Kelsey Griffin is a forensic CPA and certified fraud examiner with Markham Norton Mosteller Wright & Co., a Fort Myers accounting and consulting firm. She investigates and analyzes business dealings that may be in dispute or in litigation. A Southwest Florida native, Griffin is passionate about giving back to her community. She serves on the board of directors for the Greater Fort Myers Chamber of Commerce and is the founding co-chair of the Chamber’s Leadership NEXT committee, which provides educational programming and professional networking opportunities to the area’s young professionals and advancing business leaders. Griffin is a graduate of the University of South Florida’s Honors College and College of Business, with a dual major in accounting and management, as well as Florida Gulf Coast University, where she earned her master’s degree in accounting and taxation. In her free time, she enjoys boating, skeet shooting, and other outdoor fun with her husband, Chris, and their chocolate Lab, Gauge.
What made you want to get into forensic accounting?
I did a three-year engineering program in high school, and I realized that I could never sit at a computer all day and do that. Then my mom saw something on the news about forensic accounting and how it’s supposed to be a top job for engineers. I found out that Markham and Norton had internships in it.
One day I went after school to meet everyone on their team. And I saw that they had so much fun! They were actually excited to talk to me about their jobs. And I just thought, “This is so much better than doing tax returns.” We joke that it’s like CSI with calculators.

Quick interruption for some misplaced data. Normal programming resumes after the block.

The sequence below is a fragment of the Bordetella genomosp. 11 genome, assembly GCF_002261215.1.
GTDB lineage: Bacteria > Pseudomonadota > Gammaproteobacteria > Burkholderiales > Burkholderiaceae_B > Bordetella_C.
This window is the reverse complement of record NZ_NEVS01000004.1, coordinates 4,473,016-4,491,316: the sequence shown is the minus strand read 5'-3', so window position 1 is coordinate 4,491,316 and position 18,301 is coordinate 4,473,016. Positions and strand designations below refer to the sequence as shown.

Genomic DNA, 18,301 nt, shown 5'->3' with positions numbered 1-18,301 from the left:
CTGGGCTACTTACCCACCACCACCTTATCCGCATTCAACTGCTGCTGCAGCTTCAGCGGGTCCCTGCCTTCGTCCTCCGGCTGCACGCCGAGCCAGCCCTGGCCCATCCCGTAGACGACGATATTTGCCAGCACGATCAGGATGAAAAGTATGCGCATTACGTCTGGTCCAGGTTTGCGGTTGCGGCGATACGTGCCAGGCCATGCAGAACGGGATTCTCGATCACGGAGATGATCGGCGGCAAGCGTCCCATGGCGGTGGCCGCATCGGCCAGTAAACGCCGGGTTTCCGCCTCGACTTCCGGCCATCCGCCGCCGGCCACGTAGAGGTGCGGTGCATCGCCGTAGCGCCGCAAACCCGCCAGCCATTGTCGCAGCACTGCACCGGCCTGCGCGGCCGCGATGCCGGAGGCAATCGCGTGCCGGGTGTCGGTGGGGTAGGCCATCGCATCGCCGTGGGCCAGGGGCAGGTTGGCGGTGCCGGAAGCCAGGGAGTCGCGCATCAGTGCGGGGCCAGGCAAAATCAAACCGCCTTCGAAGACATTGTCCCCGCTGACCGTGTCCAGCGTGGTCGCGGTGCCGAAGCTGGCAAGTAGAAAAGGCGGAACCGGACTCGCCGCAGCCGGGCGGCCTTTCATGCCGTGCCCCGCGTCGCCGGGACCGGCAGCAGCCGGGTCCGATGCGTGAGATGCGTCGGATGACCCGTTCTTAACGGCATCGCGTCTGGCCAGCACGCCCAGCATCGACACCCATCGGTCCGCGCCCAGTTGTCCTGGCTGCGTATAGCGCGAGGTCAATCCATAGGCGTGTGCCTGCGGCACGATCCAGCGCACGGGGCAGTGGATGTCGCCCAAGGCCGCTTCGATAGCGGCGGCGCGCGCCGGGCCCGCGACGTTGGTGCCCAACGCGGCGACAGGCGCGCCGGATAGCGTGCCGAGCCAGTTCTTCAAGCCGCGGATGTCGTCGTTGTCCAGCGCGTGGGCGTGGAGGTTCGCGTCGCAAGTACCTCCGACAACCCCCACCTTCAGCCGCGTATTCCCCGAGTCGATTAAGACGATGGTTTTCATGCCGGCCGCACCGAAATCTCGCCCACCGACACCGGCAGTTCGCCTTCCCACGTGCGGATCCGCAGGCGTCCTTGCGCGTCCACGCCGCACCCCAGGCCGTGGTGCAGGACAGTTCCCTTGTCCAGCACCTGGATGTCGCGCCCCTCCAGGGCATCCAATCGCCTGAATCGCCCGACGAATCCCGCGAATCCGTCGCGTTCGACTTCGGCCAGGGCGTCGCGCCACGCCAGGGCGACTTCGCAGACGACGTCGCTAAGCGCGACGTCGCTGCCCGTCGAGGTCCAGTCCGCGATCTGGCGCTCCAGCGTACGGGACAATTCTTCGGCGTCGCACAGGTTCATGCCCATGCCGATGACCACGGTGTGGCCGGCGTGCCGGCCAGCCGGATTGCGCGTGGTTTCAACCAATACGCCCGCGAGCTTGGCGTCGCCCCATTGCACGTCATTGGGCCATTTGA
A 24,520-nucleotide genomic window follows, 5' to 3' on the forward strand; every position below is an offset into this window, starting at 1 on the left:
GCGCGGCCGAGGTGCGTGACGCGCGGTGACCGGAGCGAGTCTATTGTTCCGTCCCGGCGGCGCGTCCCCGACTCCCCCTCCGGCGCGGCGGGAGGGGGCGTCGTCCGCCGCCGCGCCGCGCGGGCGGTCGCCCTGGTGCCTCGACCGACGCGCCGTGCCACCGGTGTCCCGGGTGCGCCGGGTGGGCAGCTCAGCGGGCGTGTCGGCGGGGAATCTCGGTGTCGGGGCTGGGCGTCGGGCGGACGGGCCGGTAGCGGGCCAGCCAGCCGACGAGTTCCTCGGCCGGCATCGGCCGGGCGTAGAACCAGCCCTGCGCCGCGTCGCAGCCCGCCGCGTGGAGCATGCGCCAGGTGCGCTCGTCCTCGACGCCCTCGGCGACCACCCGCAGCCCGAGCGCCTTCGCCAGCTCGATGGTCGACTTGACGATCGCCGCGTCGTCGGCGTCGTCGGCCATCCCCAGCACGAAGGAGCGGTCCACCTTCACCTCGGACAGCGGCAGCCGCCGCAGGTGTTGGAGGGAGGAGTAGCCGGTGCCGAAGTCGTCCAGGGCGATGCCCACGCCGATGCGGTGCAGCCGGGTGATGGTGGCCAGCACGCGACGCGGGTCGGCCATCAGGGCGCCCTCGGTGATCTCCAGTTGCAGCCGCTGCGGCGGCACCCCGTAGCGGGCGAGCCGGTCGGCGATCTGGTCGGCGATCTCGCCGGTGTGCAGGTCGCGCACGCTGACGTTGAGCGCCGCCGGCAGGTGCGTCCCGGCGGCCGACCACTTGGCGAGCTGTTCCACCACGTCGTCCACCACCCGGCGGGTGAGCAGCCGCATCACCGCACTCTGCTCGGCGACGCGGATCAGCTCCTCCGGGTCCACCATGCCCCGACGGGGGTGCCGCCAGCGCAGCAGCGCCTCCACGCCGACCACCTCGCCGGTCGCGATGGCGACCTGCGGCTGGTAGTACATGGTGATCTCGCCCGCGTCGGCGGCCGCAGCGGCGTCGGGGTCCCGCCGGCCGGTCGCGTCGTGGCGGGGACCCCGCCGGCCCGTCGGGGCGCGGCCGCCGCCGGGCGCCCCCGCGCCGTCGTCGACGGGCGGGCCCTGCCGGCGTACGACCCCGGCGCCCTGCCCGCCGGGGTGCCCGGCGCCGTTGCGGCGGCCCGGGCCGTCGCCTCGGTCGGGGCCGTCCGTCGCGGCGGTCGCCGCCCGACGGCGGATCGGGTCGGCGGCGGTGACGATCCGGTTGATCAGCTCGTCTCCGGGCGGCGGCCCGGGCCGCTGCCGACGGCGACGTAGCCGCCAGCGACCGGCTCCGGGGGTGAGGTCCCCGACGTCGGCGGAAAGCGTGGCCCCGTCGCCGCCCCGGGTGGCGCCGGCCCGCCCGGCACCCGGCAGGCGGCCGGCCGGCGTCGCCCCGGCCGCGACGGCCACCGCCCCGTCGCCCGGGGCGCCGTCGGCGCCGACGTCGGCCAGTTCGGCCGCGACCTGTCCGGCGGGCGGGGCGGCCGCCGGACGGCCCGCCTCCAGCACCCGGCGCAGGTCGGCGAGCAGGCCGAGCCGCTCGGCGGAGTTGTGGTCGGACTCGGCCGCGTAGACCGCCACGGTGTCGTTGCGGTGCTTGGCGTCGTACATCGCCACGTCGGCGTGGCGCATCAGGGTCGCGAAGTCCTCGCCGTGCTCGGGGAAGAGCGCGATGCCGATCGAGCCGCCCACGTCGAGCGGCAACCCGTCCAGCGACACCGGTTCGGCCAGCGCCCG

What’s been one of your most interesting cases?
Some of the most fun stuff I do is investigating embezzlements. It’s unfortunate for the company, but I personally think it’s fun because I really get to come in at the ground level. I start by collecting information and interviewing different players in the company. Then we see if the numbers match up with the story they told us. You’ve got to be able to read people.
Have the skills from your career helped you outside of your job?
Definitely. It’s helped give me the tools to interact with a lot of different types of people who are not like me. I’ve learned how to be direct, and I don’t need a lot of direction to accomplish something. That’s really helpful with business development in general.
What’s a piece of financial advice that you’d give to local business owners?
I’ll stress that duties should be segregated. In terms of bad behavior in business, it’s important that owners figure out a way to separate cash handling, record keeping and authorizations. It’s not good for someone to have their hands in all of those responsibilities at the same time. And traditional accountants can help business owners handle that, so they can avoid becoming fraud victims.